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I paid for an elder law attorney (out-of my aunt's money) to find how to deal with her home sale $. To many options to discuss here, but I can confirm that there are reasons why that is your best move. You will only know once you consult them. Please do. Unfortunately, I waited past the 30 day grace period from the date of sale to take advantage of some options; but it was still worth the visit.
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Show her a monthly bill for a nursing home. Than say that she has a choice. Either ending up giving her money to the nursing home OR spend it on her health in order to stay in her own home and spend to keep the home up.
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Ditto to what jeannegibbs said! Focus your efforts on finding a way to 'spin' this in a way that will make your MIL feel better about it. Because, by hoarding this nest egg, she is ensuring that it will all go to the government if she should need Medicaid to pay for nursing care (as jeannegibbs points out, $80K runs down pretty quickly at $8K or more a month). HER money should be used to do repairs and improvements to her home, pre-pay her funeral expenses (right down to the flowers), visiting an elder law attorney, etc...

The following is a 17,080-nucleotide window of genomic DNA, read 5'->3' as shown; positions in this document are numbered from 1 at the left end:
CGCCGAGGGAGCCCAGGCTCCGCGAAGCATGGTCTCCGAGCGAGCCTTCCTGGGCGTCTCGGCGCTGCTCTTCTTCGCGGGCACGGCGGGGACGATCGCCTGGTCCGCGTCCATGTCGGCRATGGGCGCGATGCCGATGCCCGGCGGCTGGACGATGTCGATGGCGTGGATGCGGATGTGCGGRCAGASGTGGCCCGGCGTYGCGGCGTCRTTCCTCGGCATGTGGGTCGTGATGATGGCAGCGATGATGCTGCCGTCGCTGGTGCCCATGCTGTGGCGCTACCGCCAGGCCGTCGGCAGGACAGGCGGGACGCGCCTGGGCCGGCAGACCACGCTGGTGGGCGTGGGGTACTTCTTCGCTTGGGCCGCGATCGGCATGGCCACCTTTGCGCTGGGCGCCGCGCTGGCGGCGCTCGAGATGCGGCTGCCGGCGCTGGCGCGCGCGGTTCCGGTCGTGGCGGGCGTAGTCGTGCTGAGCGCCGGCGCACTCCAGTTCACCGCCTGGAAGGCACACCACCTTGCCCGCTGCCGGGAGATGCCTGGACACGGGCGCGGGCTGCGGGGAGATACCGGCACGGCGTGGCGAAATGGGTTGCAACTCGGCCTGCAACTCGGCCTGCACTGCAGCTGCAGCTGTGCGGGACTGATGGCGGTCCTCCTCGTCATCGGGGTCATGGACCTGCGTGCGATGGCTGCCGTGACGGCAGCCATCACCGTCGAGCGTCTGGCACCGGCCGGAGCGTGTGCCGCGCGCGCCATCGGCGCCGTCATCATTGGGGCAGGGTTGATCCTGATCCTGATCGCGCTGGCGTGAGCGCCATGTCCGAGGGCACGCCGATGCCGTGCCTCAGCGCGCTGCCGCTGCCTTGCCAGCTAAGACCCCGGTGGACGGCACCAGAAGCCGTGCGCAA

It's harsh, and easier said than done, but you can refuse to ante up any of your own money for these things.
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That money is her security for her old age. Guess what? She's old. :) It is time for her to start using that money for things she needs and not burden her children with paying for things she could be paying for herself. Her behavior is selfish though I am sure she doesn't see it that way. She is wanting to have that money available in case she needs it in the future, so her kids won't have to step in and pay for things. But the future is now, dear Mother.